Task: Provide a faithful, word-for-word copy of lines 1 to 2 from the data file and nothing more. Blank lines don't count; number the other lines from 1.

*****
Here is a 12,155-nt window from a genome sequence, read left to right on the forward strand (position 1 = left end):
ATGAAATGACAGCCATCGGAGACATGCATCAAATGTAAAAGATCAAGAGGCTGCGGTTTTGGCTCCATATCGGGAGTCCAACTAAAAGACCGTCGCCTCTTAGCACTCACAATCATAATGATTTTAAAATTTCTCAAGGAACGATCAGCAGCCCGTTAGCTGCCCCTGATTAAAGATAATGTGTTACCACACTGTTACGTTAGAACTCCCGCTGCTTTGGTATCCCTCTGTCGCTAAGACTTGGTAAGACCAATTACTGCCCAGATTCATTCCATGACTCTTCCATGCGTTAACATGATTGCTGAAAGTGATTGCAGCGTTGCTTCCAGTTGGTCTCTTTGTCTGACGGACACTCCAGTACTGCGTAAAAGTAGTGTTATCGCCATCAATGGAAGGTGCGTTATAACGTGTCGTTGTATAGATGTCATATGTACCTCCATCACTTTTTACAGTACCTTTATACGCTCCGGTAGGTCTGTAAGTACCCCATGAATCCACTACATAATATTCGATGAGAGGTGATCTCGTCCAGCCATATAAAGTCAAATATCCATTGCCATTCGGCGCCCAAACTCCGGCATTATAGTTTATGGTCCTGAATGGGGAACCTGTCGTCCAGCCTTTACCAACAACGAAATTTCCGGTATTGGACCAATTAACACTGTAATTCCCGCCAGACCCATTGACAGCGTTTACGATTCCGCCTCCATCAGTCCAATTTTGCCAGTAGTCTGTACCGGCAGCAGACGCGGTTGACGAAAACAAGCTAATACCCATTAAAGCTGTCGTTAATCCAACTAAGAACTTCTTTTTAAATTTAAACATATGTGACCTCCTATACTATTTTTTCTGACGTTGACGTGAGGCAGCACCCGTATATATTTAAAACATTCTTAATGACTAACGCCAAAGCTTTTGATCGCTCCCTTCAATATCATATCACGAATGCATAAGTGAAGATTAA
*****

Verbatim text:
Here is a 12,155-nt window from a genome sequence, read left to right on the forward strand (position 1 = left end):
ATGAAATGACAGCCATCGGAGACATGCATCAAATGTAAAAGATCAAGAGGCTGCGGTTTTGGCTCCATATCGGGAGTCCAACTAAAAGACCGTCGCCTCTTAGCACTCACAATCATAATGATTTTAAAATTTCTCAAGGAACGATCAGCAGCCCGTTAGCTGCCCCTGATTAAAGATAATGTGTTACCACACTGTTACGTTAGAACTCCCGCTGCTTTGGTATCCCTCTGTCGCTAAGACTTGGTAAGACCAATTACTGCCCAGATTCATTCCATGACTCTTCCATGCGTTAACATGATTGCTGAAAGTGATTGCAGCGTTGCTTCCAGTTGGTCTCTTTGTCTGACGGACACTCCAGTACTGCGTAAAAGTAGTGTTATCGCCATCAATGGAAGGTGCGTTATAACGTGTCGTTGTATAGATGTCATATGTACCTCCATCACTTTTTACAGTACCTTTATACGCTCCGGTAGGTCTGTAAGTACCCCATGAATCCACTACATAATATTCGATGAGAGGTGATCTCGTCCAGCCATATAAAGTCAAATATCCATTGCCATTCGGCGCCCAAACTCCGGCATTATAGTTTATGGTCCTGAATGGGGAACCTGTCGTCCAGCCTTTACCAACAACGAAATTTCCGGTATTGGACCAATTAACACTGTAATTCCCGCCAGACCCATTGACAGCGTTTACGATTCCGCCTCCATCAGTCCAATTTTGCCAGTAGTCTGTACCGGCAGCAGACGCGGTTGACGAAAACAAGCTAATACCCATTAAAGCTGTCGTTAATCCAACTAAGAACTTCTTTTTAAATTTAAACATATGTGACCTCCTATACTATTTTTTCTGACGTTGACGTGAGGCAGCACCCGTATATATTTAAAACATTCTTAATGACTAACGCCAAAGCTTTTGATCGCTCCCTTCAATATCATATCACGAATGCATAAGTGAAGATTAA